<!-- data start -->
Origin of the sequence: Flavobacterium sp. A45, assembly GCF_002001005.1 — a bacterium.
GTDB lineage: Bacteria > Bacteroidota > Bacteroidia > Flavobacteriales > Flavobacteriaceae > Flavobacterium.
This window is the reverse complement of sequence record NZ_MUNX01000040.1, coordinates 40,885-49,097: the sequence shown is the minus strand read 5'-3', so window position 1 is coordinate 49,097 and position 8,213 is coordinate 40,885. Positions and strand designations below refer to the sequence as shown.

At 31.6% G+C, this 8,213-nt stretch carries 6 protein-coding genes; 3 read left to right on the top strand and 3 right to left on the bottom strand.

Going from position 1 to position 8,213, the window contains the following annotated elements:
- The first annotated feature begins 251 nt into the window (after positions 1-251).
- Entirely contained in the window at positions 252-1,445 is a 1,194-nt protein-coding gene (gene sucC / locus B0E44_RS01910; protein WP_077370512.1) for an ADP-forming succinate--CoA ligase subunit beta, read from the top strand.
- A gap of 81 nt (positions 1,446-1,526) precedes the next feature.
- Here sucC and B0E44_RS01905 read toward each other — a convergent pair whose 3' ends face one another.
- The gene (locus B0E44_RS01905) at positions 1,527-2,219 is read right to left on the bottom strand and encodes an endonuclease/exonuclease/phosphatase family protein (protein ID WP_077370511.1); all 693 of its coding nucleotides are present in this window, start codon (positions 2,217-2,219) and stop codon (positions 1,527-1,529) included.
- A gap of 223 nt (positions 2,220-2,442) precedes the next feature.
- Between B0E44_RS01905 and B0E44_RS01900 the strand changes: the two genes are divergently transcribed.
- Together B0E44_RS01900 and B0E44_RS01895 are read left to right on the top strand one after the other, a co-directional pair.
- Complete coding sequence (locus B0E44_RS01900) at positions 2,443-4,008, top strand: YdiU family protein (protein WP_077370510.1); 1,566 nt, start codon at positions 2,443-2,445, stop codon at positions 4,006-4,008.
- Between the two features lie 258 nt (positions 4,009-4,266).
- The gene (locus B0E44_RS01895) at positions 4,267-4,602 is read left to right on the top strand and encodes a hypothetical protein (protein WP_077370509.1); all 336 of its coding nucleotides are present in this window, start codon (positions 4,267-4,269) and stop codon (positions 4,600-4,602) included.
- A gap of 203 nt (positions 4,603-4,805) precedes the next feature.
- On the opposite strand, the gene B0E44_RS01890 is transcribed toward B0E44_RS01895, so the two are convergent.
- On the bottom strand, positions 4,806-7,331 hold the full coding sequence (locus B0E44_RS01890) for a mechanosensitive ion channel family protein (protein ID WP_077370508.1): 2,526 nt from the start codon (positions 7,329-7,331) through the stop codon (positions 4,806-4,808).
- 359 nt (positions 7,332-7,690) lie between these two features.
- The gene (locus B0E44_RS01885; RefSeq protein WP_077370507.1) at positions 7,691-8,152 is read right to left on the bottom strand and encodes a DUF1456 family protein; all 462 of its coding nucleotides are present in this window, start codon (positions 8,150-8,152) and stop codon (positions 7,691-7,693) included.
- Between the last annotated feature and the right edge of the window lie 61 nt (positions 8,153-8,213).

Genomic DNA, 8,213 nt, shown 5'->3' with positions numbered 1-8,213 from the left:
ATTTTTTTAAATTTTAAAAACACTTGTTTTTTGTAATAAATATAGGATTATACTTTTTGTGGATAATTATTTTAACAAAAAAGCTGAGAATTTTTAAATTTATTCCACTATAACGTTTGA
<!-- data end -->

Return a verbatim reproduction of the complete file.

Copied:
Origin of the sequence: Flavobacterium sp. A45, assembly GCF_002001005.1 — a bacterium.
GTDB lineage: Bacteria > Bacteroidota > Bacteroidia > Flavobacteriales > Flavobacteriaceae > Flavobacterium.
This window is the reverse complement of sequence record NZ_MUNX01000040.1, coordinates 40,885-49,097: the sequence shown is the minus strand read 5'-3', so window position 1 is coordinate 49,097 and position 8,213 is coordinate 40,885. Positions and strand designations below refer to the sequence as shown.

At 31.6% G+C, this 8,213-nt stretch carries 6 protein-coding genes; 3 read left to right on the top strand and 3 right to left on the bottom strand.

Going from position 1 to position 8,213, the window contains the following annotated elements:
- The first annotated feature begins 251 nt into the window (after positions 1-251).
- Entirely contained in the window at positions 252-1,445 is a 1,194-nt protein-coding gene (gene sucC / locus B0E44_RS01910; protein WP_077370512.1) for an ADP-forming succinate--CoA ligase subunit beta, read from the top strand.
- A gap of 81 nt (positions 1,446-1,526) precedes the next feature.
- Here sucC and B0E44_RS01905 read toward each other — a convergent pair whose 3' ends face one another.
- The gene (locus B0E44_RS01905) at positions 1,527-2,219 is read right to left on the bottom strand and encodes an endonuclease/exonuclease/phosphatase family protein (protein ID WP_077370511.1); all 693 of its coding nucleotides are present in this window, start codon (positions 2,217-2,219) and stop codon (positions 1,527-1,529) included.
- A gap of 223 nt (positions 2,220-2,442) precedes the next feature.
- Between B0E44_RS01905 and B0E44_RS01900 the strand changes: the two genes are divergently transcribed.
- Together B0E44_RS01900 and B0E44_RS01895 are read left to right on the top strand one after the other, a co-directional pair.
- Complete coding sequence (locus B0E44_RS01900) at positions 2,443-4,008, top strand: YdiU family protein (protein WP_077370510.1); 1,566 nt, start codon at positions 2,443-2,445, stop codon at positions 4,006-4,008.
- Between the two features lie 258 nt (positions 4,009-4,266).
- The gene (locus B0E44_RS01895) at positions 4,267-4,602 is read left to right on the top strand and encodes a hypothetical protein (protein WP_077370509.1); all 336 of its coding nucleotides are present in this window, start codon (positions 4,267-4,269) and stop codon (positions 4,600-4,602) included.
- A gap of 203 nt (positions 4,603-4,805) precedes the next feature.
- On the opposite strand, the gene B0E44_RS01890 is transcribed toward B0E44_RS01895, so the two are convergent.
- On the bottom strand, positions 4,806-7,331 hold the full coding sequence (locus B0E44_RS01890) for a mechanosensitive ion channel family protein (protein ID WP_077370508.1): 2,526 nt from the start codon (positions 7,329-7,331) through the stop codon (positions 4,806-4,808).
- 359 nt (positions 7,332-7,690) lie between these two features.
- The gene (locus B0E44_RS01885; RefSeq protein WP_077370507.1) at positions 7,691-8,152 is read right to left on the bottom strand and encodes a DUF1456 family protein; all 462 of its coding nucleotides are present in this window, start codon (positions 8,150-8,152) and stop codon (positions 7,691-7,693) included.
- Between the last annotated feature and the right edge of the window lie 61 nt (positions 8,153-8,213).

Genomic DNA, 8,213 nt, shown 5'->3' with positions numbered 1-8,213 from the left:
ATTTTTTTAAATTTTAAAAACACTTGTTTTTTGTAATAAATATAGGATTATACTTTTTGTGGATAATTATTTTAACAAAAAAGCTGAGAATTTTTAAATTTATTCCACTATAACGTTTGA